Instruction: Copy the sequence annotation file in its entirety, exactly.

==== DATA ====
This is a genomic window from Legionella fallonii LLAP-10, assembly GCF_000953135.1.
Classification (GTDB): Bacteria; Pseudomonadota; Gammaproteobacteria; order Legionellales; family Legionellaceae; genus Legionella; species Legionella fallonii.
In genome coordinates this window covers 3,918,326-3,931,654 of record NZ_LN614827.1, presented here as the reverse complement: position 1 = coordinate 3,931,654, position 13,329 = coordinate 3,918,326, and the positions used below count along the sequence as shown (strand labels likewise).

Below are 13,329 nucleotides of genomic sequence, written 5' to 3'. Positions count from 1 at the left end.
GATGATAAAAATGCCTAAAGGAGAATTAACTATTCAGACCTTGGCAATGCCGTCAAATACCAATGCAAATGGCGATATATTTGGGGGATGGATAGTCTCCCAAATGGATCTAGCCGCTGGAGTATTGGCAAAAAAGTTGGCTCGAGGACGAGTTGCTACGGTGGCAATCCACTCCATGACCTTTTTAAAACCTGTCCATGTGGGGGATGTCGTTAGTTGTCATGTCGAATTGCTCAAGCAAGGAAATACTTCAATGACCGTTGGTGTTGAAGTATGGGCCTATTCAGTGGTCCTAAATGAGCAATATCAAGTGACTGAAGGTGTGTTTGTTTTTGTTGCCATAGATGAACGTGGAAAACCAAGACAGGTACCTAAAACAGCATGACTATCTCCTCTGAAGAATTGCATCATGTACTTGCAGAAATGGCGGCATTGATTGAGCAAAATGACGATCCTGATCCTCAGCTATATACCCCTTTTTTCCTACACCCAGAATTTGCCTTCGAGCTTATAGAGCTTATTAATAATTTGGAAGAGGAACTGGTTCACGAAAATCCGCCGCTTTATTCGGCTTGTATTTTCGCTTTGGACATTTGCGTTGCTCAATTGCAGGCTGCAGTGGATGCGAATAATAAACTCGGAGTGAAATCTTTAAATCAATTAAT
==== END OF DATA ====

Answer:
This is a genomic window from Legionella fallonii LLAP-10, assembly GCF_000953135.1.
Classification (GTDB): Bacteria; Pseudomonadota; Gammaproteobacteria; order Legionellales; family Legionellaceae; genus Legionella; species Legionella fallonii.
In genome coordinates this window covers 3,918,326-3,931,654 of record NZ_LN614827.1, presented here as the reverse complement: position 1 = coordinate 3,931,654, position 13,329 = coordinate 3,918,326, and the positions used below count along the sequence as shown (strand labels likewise).

Below are 13,329 nucleotides of genomic sequence, written 5' to 3'. Positions count from 1 at the left end.
GATGATAAAAATGCCTAAAGGAGAATTAACTATTCAGACCTTGGCAATGCCGTCAAATACCAATGCAAATGGCGATATATTTGGGGGATGGATAGTCTCCCAAATGGATCTAGCCGCTGGAGTATTGGCAAAAAAGTTGGCTCGAGGACGAGTTGCTACGGTGGCAATCCACTCCATGACCTTTTTAAAACCTGTCCATGTGGGGGATGTCGTTAGTTGTCATGTCGAATTGCTCAAGCAAGGAAATACTTCAATGACCGTTGGTGTTGAAGTATGGGCCTATTCAGTGGTCCTAAATGAGCAATATCAAGTGACTGAAGGTGTGTTTGTTTTTGTTGCCATAGATGAACGTGGAAAACCAAGACAGGTACCTAAAACAGCATGACTATCTCCTCTGAAGAATTGCATCATGTACTTGCAGAAATGGCGGCATTGATTGAGCAAAATGACGATCCTGATCCTCAGCTATATACCCCTTTTTTCCTACACCCAGAATTTGCCTTCGAGCTTATAGAGCTTATTAATAATTTGGAAGAGGAACTGGTTCACGAAAATCCGCCGCTTTATTCGGCTTGTATTTTCGCTTTGGACATTTGCGTTGCTCAATTGCAGGCTGCAGTGGATGCGAATAATAAACTCGGAGTGAAATCTTTAAATCAATTAAT